Speaking to the ANA-MPA after his return on Friday, Kouvelis said the goal of the trip was to put Greece in position where it could secure adequate quantities of natural gas in order to immediately implement the ITGI pipeline.
Kouvelis said the Greek side had supported the ITGI pipeline as the most 'mature' of the projects currently underway in the framework of the South Corridor. He said the pipeline was part of an overall plan and that this was indicated by decisions such as the agreement between Greece, Italy and Turkey, the agreement between the three companies DEPA-Edison and Botas, the fact that a Greek-Turkish pipeline was already in operation and an agreement the previous December between DEPA, Edison and Bulgarian Energy Holding EAD to set up the company IGB to take charge of the construction of a new natgas pipeline between Greece and Bulgaria that will form a part of the ITGI.
He noted that the IGB, in particular, was an important development for implementation of the ITGI and had been termed as a "project of European interest" by the EU.
Concerning the decision to involve DEPA in the South Corridor, Kouvelis said this highlighted DEPA's role on a European level and indicated that Azerbaijan was positively disposed to a good level of cooperation with Greece.
The deputy foreign minister also reported a series contacts with Azerbaijan's officials for promoting bilateral economic relations in a variety of sectors and co-chaired a Mixed Ministerial Committee with Azerbaijan's Industry Minister Natiq Aliyev.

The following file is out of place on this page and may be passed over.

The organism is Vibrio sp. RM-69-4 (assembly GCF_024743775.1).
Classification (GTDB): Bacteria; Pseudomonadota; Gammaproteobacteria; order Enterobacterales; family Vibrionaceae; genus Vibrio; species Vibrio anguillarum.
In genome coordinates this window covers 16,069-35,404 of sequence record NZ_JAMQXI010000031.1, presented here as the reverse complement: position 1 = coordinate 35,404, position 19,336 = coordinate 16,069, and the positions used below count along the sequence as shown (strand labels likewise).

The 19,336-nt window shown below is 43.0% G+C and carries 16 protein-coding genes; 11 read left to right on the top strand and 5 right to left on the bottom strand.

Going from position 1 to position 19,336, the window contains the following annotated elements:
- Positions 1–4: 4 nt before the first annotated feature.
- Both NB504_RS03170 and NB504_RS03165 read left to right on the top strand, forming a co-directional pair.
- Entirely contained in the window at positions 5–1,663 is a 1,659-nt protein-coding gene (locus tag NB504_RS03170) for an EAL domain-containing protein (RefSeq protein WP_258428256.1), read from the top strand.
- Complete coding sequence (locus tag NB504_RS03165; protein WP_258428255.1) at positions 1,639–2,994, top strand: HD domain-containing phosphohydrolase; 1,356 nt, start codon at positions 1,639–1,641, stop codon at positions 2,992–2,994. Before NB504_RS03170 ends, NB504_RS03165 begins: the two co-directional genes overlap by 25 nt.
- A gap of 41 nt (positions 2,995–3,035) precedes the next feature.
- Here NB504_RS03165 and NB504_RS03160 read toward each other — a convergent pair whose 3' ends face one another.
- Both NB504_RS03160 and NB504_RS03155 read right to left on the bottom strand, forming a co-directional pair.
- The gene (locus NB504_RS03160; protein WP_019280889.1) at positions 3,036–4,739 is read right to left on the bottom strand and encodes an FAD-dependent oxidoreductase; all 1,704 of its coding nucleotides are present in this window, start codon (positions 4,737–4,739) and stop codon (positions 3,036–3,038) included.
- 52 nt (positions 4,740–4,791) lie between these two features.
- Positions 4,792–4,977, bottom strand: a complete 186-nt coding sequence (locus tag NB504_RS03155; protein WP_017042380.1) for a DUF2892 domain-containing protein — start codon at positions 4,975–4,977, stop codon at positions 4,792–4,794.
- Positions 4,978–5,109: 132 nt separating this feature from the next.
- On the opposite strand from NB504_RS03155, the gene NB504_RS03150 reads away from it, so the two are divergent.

Kouvelis had a series of meetings with Azerbaijani ministers to discuss cooperation in renewable energy sources, with emphasis on the transfer of knowhow from Greek companies in areas such as environmental management.
The deputy minister's trip to Baku is his second, while exchanges of visits between the two countries are expected to become more frequent during 2011. The Greek side also hopes to organise a visit by a business delegation in the near future, pointing out that Azerbaijan currently enjoys extremely rapid growth rates.
Kouvelis' next trip will be to Cyprus, where he is to be the central speaker at a forum on "Cyprus: Gateway for Greek businesses to the Arab World" on Monday. During the visit, he will be received by Cyprus Foreign Minister Markos Kyprianou and Cyprus Minister of Commerce, Industry and Tourism Antonis Paschalides.
 Migrant issue discussed in parliamentThe migrants that staged a takeover of an Athens University Law School building in central Athens were not illegal migrants, but migrants that are illegal today because they were unable, due to the crisis, to fulfil the required 150 working days to renew their papers and who in the preceding years were legally in Greece and paying their contributions to the state Social Security Foundation (IKA), citizens' protection minister Christos Papoutsis said in parliament on Friday, responding to accusations by main opposition New Democracy (ND) MP Thanassis Nakos that the ministry remained 'inert' in the face of the takeover.